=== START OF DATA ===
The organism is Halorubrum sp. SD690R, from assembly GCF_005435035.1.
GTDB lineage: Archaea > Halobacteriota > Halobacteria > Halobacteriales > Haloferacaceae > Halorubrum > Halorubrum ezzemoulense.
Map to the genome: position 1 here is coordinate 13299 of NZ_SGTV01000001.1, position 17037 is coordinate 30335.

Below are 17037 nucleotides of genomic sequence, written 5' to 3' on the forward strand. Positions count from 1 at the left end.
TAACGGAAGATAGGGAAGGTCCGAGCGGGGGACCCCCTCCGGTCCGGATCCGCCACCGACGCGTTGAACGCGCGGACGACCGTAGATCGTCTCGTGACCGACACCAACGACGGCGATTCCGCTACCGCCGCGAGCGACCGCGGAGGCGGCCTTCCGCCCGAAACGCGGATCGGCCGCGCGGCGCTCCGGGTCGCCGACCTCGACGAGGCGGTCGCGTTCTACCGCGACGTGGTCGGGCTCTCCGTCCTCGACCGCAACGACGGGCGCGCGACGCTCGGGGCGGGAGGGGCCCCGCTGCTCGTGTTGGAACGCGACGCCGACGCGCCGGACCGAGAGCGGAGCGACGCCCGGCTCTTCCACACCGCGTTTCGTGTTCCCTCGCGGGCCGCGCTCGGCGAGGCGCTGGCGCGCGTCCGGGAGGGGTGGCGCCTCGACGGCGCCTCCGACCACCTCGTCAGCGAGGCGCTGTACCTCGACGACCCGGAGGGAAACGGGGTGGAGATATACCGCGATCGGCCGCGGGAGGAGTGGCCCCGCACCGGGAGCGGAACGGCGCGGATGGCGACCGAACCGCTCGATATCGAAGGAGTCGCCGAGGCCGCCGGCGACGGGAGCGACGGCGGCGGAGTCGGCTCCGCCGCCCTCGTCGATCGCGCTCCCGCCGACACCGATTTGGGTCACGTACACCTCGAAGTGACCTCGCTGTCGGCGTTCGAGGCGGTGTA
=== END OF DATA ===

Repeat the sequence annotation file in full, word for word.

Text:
The organism is Halorubrum sp. SD690R, from assembly GCF_005435035.1.
GTDB lineage: Archaea > Halobacteriota > Halobacteria > Halobacteriales > Haloferacaceae > Halorubrum > Halorubrum ezzemoulense.
Map to the genome: position 1 here is coordinate 13299 of NZ_SGTV01000001.1, position 17037 is coordinate 30335.

Below are 17037 nucleotides of genomic sequence, written 5' to 3' on the forward strand. Positions count from 1 at the left end.
TAACGGAAGATAGGGAAGGTCCGAGCGGGGGACCCCCTCCGGTCCGGATCCGCCACCGACGCGTTGAACGCGCGGACGACCGTAGATCGTCTCGTGACCGACACCAACGACGGCGATTCCGCTACCGCCGCGAGCGACCGCGGAGGCGGCCTTCCGCCCGAAACGCGGATCGGCCGCGCGGCGCTCCGGGTCGCCGACCTCGACGAGGCGGTCGCGTTCTACCGCGACGTGGTCGGGCTCTCCGTCCTCGACCGCAACGACGGGCGCGCGACGCTCGGGGCGGGAGGGGCCCCGCTGCTCGTGTTGGAACGCGACGCCGACGCGCCGGACCGAGAGCGGAGCGACGCCCGGCTCTTCCACACCGCGTTTCGTGTTCCCTCGCGGGCCGCGCTCGGCGAGGCGCTGGCGCGCGTCCGGGAGGGGTGGCGCCTCGACGGCGCCTCCGACCACCTCGTCAGCGAGGCGCTGTACCTCGACGACCCGGAGGGAAACGGGGTGGAGATATACCGCGATCGGCCGCGGGAGGAGTGGCCCCGCACCGGGAGCGGAACGGCGCGGATGGCGACCGAACCGCTCGATATCGAAGGAGTCGCCGAGGCCGCCGGCGACGGGAGCGACGGCGGCGGAGTCGGCTCCGCCGCCCTCGTCGATCGCGCTCCCGCCGACACCGATTTGGGTCACGTACACCTCGAAGTGACCTCGCTGTCGGCGTTCGAGGCGGTGTA